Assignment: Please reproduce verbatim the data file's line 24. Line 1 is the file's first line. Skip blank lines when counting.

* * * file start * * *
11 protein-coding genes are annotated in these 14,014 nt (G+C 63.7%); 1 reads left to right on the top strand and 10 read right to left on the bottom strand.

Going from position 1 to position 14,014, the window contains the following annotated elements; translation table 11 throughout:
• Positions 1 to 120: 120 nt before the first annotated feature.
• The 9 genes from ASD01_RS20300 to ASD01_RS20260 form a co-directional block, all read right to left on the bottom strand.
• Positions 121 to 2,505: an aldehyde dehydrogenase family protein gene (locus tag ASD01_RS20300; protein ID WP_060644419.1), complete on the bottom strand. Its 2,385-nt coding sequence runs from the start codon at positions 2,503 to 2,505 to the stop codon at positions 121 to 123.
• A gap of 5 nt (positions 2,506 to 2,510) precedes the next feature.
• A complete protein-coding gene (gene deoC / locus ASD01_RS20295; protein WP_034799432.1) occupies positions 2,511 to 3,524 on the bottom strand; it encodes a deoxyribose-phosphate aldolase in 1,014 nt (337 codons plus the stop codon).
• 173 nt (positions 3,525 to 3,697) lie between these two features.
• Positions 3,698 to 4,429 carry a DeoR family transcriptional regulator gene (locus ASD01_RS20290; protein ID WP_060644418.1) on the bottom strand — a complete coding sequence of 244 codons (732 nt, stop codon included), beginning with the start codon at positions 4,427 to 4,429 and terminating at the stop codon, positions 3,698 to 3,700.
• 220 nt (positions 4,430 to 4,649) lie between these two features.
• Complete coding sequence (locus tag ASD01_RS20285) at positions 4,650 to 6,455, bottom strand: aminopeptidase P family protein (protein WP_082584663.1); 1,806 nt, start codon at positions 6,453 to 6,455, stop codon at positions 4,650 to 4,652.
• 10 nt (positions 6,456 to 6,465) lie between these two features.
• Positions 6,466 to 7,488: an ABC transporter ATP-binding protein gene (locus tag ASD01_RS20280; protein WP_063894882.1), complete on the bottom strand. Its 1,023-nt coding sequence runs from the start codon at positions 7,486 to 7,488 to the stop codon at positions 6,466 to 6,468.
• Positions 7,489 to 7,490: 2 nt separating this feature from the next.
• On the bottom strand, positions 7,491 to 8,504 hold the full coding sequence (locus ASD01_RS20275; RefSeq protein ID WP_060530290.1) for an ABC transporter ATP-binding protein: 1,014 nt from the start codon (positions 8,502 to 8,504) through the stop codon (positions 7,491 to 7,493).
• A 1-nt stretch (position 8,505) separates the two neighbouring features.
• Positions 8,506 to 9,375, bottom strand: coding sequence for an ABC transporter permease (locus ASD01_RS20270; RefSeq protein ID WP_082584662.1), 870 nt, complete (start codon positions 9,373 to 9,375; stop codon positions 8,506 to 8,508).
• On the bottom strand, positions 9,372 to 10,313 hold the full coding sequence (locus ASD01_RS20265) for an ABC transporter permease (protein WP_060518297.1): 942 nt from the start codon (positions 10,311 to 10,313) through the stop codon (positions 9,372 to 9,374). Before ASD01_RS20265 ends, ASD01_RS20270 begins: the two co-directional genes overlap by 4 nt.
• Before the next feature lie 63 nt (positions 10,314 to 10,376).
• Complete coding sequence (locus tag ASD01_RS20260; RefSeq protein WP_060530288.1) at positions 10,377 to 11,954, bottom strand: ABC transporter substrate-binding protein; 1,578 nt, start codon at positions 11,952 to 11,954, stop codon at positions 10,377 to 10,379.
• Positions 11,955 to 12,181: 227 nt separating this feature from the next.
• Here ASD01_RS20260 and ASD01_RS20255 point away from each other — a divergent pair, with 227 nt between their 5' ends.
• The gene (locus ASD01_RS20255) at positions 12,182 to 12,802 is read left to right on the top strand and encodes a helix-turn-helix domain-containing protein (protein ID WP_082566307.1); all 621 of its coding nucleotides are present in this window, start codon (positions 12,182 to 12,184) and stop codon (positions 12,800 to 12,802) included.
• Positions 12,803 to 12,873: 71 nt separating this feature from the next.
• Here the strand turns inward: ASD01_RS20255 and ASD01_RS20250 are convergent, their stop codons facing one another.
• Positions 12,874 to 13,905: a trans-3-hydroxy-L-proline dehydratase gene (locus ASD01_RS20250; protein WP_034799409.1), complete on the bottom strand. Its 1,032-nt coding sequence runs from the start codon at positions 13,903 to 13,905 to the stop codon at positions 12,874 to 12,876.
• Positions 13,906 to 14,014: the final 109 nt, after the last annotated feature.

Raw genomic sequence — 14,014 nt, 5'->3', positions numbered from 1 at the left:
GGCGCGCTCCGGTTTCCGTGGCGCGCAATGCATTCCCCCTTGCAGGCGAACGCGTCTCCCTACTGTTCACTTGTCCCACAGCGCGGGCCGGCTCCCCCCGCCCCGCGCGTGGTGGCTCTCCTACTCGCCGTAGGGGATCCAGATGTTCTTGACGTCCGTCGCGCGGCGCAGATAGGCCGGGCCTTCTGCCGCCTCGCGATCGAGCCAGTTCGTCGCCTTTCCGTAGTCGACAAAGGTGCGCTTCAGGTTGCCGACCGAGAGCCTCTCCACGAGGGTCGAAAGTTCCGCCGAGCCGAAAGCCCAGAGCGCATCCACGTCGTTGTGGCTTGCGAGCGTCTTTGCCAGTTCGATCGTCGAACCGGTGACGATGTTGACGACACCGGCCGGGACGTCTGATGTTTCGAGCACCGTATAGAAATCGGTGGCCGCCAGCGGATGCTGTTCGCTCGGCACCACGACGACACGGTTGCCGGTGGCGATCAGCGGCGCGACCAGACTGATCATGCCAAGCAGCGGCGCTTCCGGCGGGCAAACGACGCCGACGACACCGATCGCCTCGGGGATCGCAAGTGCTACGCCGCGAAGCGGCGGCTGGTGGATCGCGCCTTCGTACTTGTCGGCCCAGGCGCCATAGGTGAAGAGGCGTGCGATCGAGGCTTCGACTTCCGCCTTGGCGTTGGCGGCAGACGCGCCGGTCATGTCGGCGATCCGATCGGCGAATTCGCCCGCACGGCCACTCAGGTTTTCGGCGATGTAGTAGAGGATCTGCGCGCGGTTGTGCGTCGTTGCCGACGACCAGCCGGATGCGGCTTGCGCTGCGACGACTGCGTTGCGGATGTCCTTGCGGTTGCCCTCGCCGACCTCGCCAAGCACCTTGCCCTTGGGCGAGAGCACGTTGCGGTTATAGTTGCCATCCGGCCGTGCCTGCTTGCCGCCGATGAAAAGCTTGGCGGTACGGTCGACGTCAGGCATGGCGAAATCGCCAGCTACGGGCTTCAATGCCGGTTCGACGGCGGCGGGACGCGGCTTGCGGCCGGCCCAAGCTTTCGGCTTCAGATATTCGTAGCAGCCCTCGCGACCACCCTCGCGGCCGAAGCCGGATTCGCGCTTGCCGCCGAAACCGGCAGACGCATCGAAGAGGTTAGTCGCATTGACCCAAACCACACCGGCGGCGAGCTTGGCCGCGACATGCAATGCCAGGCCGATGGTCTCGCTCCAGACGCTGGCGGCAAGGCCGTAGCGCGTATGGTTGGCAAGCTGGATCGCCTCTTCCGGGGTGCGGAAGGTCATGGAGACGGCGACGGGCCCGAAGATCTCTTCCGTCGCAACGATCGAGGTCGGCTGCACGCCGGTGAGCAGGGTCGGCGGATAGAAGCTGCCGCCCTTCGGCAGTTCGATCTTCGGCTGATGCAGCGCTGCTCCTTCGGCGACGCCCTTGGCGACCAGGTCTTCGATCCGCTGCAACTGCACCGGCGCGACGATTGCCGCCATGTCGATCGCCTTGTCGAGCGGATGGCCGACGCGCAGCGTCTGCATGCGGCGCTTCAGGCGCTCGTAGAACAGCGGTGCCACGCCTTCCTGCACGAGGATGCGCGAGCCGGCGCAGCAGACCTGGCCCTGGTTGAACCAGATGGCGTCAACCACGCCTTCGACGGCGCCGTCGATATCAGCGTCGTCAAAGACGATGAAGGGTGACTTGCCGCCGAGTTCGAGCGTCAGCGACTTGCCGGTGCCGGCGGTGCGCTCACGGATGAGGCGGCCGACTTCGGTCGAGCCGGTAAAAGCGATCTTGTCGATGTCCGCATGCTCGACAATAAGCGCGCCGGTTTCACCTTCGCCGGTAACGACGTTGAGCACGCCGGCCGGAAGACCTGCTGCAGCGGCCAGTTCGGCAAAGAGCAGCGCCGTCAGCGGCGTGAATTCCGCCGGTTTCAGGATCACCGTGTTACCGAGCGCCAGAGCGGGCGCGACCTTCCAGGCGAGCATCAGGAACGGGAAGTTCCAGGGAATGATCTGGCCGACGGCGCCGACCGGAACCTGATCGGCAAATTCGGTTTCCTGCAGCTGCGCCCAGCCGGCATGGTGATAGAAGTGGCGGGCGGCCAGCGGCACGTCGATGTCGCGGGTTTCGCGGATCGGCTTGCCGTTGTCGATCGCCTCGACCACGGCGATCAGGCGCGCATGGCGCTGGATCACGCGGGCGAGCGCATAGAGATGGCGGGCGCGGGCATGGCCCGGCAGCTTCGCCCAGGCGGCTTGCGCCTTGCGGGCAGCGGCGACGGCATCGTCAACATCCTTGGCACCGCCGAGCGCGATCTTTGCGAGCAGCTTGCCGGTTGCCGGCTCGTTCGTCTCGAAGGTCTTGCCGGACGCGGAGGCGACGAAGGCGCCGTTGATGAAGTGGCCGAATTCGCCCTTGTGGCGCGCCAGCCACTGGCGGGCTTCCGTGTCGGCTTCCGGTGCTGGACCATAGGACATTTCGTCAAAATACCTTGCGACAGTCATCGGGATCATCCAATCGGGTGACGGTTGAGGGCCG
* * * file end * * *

• Positions 12,803 to 12,873: 71 nt separating this feature from the next.